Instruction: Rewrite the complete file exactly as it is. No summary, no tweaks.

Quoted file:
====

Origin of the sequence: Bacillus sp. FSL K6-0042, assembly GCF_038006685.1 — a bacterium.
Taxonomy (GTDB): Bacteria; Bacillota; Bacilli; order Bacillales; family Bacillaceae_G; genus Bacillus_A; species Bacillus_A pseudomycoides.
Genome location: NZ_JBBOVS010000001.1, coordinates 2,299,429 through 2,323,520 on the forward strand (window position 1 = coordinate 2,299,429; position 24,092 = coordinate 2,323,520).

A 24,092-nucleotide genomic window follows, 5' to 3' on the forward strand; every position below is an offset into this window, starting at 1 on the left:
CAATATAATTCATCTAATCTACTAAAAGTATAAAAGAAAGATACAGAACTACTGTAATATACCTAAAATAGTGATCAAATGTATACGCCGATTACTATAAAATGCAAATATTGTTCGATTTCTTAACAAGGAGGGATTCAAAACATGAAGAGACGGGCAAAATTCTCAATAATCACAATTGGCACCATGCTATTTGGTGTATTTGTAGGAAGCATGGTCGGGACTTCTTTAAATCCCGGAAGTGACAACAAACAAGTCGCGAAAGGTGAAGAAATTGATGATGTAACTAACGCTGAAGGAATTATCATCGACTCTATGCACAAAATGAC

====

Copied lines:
Origin of the sequence: Bacillus sp. FSL K6-0042, assembly GCF_038006685.1 — a bacterium.
Taxonomy (GTDB): Bacteria; Bacillota; Bacilli; order Bacillales; family Bacillaceae_G; genus Bacillus_A; species Bacillus_A pseudomycoides.
Genome location: NZ_JBBOVS010000001.1, coordinates 2,299,429 through 2,323,520 on the forward strand (window position 1 = coordinate 2,299,429; position 24,092 = coordinate 2,323,520).

A 24,092-nucleotide genomic window follows, 5' to 3' on the forward strand; every position below is an offset into this window, starting at 1 on the left:
CAATATAATTCATCTAATCTACTAAAAGTATAAAAGAAAGATACAGAACTACTGTAATATACCTAAAATAGTGATCAAATGTATACGCCGATTACTATAAAATGCAAATATTGTTCGATTTCTTAACAAGGAGGGATTCAAAACATGAAGAGACGGGCAAAATTCTCAATAATCACAATTGGCACCATGCTATTTGGTGTATTTGTAGGAAGCATGGTCGGGACTTCTTTAAATCCCGGAAGTGACAACAAACAAGTCGCGAAAGGTGAAGAAATTGATGATGTAACTAACGCTGAAGGAATTATCATCGACTCTATGCACAAAATGAC